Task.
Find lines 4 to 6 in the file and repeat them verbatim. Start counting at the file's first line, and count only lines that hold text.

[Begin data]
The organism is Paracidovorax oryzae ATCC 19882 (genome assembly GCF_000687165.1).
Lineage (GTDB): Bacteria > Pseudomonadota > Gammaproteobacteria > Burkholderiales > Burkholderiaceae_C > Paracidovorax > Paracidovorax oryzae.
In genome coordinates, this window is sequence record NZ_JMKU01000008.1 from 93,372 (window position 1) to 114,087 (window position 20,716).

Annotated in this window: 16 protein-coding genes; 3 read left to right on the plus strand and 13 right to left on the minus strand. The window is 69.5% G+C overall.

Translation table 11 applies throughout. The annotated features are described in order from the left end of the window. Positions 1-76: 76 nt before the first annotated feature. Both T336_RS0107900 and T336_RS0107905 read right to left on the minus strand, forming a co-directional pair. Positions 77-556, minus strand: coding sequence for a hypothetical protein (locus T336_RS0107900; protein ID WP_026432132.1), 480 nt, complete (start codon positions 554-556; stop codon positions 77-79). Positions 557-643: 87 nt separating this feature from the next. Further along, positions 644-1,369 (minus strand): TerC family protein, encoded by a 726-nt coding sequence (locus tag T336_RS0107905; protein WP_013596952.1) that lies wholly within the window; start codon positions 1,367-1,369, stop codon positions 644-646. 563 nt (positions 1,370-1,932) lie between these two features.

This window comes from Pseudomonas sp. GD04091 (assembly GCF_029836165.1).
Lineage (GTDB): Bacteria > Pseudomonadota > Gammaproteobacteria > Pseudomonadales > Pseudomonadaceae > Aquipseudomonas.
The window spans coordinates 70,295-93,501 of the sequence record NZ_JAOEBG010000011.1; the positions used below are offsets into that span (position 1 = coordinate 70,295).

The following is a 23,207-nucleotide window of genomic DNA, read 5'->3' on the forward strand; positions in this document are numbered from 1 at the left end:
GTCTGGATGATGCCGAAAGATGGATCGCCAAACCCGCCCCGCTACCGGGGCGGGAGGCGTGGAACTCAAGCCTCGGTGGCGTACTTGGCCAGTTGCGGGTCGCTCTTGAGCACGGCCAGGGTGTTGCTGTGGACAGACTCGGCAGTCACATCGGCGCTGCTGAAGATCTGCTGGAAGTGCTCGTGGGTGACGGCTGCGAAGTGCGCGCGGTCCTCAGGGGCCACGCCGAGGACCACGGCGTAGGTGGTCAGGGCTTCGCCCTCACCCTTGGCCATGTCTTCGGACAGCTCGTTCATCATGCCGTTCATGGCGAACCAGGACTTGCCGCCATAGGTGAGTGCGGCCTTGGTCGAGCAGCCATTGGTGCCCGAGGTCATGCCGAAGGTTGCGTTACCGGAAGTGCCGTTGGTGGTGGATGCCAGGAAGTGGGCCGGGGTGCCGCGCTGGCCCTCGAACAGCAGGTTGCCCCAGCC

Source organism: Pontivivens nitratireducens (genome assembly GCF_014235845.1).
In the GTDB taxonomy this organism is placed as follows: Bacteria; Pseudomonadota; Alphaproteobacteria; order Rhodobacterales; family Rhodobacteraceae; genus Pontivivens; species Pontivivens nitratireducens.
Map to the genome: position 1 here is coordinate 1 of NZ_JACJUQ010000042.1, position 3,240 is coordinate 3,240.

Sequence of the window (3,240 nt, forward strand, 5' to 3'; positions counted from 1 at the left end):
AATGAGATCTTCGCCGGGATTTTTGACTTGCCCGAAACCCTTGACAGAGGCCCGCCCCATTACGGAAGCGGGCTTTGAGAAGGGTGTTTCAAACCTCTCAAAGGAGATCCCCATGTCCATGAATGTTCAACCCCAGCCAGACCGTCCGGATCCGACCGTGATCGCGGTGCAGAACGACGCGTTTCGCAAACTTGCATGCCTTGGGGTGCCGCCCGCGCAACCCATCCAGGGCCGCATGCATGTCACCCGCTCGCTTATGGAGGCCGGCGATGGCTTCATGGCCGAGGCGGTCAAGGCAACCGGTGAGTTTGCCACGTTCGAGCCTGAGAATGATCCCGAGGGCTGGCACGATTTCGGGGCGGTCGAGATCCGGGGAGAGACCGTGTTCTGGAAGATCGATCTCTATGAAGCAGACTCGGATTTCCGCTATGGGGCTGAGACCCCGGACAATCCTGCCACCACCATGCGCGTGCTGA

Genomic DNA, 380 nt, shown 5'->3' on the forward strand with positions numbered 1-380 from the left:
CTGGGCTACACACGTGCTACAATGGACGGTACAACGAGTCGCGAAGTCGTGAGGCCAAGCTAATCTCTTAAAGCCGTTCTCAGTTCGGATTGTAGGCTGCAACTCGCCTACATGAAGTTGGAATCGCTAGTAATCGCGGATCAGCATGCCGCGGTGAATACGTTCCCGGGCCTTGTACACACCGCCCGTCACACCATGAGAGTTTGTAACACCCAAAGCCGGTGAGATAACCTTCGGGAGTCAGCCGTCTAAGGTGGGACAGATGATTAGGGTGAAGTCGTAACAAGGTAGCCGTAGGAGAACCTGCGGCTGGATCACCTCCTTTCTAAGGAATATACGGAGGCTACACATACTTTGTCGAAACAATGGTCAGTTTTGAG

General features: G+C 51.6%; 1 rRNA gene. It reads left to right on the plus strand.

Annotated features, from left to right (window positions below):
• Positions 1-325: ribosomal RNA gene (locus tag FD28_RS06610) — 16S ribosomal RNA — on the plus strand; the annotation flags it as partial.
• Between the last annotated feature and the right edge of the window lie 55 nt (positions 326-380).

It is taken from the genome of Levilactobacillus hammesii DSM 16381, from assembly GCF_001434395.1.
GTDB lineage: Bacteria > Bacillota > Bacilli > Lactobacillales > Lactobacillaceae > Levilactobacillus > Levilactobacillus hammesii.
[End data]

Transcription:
Annotated in this window: 16 protein-coding genes; 3 read left to right on the plus strand and 13 right to left on the minus strand. The window is 69.5% G+C overall.

Translation table 11 applies throughout. The annotated features are described in order from the left end of the window. Positions 1-76: 76 nt before the first annotated feature. Both T336_RS0107900 and T336_RS0107905 read right to left on the minus strand, forming a co-directional pair. Positions 77-556, minus strand: coding sequence for a hypothetical protein (locus T336_RS0107900; protein ID WP_026432132.1), 480 nt, complete (start codon positions 554-556; stop codon positions 77-79). Positions 557-643: 87 nt separating this feature from the next. Further along, positions 644-1,369 (minus strand): TerC family protein, encoded by a 726-nt coding sequence (locus tag T336_RS0107905; protein WP_013596952.1) that lies wholly within the window; start codon positions 1,367-1,369, stop codon positions 644-646. 563 nt (positions 1,370-1,932) lie between these two features.

This window comes from Pseudomonas sp. GD04091 (assembly GCF_029836165.1).